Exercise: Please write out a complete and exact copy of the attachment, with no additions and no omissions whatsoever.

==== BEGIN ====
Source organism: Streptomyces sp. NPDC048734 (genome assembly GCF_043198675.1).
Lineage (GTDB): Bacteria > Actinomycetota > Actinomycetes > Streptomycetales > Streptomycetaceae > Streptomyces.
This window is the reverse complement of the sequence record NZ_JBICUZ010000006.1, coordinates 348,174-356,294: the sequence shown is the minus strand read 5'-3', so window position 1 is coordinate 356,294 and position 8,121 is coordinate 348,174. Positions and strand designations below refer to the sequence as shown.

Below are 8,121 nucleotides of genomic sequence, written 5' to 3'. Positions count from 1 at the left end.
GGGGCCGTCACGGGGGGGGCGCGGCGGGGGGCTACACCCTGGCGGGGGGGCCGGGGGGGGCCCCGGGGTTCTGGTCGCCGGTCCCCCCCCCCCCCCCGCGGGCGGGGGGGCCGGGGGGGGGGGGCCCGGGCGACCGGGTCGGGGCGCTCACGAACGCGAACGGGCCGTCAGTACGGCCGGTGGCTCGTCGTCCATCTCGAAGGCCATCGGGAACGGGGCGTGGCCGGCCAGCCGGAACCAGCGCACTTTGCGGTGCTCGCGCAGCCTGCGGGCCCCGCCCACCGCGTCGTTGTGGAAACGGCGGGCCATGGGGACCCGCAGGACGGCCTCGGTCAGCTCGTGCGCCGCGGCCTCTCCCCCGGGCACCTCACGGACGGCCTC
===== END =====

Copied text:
Source organism: Streptomyces sp. NPDC048734 (genome assembly GCF_043198675.1).
Lineage (GTDB): Bacteria > Actinomycetota > Actinomycetes > Streptomycetales > Streptomycetaceae > Streptomyces.
This window is the reverse complement of the sequence record NZ_JBICUZ010000006.1, coordinates 348,174-356,294: the sequence shown is the minus strand read 5'-3', so window position 1 is coordinate 356,294 and position 8,121 is coordinate 348,174. Positions and strand designations below refer to the sequence as shown.

Below are 8,121 nucleotides of genomic sequence, written 5' to 3'. Positions count from 1 at the left end.
GGGGCCGTCACGGGGGGGGCGCGGCGGGGGGCTACACCCTGGCGGGGGGGCCGGGGGGGGCCCCGGGGTTCTGGTCGCCGGTCCCCCCCCCCCCCCCGCGGGCGGGGGGGCCGGGGGGGGGGGGCCCGGGCGACCGGGTCGGGGCGCTCACGAACGCGAACGGGCCGTCAGTACGGCCGGTGGCTCGTCGTCCATCTCGAAGGCCATCGGGAACGGGGCGTGGCCGGCCAGCCGGAACCAGCGCACTTTGCGGTGCTCGCGCAGCCTGCGGGCCCCGCCCACCGCGTCGTTGTGGAAACGGCGGGCCATGGGGACCCGCAGGACGGCCTCGGTCAGCTCGTGCGCCGCGGCCTCTCCCCCGGGCACCTCACGGACGGCCTC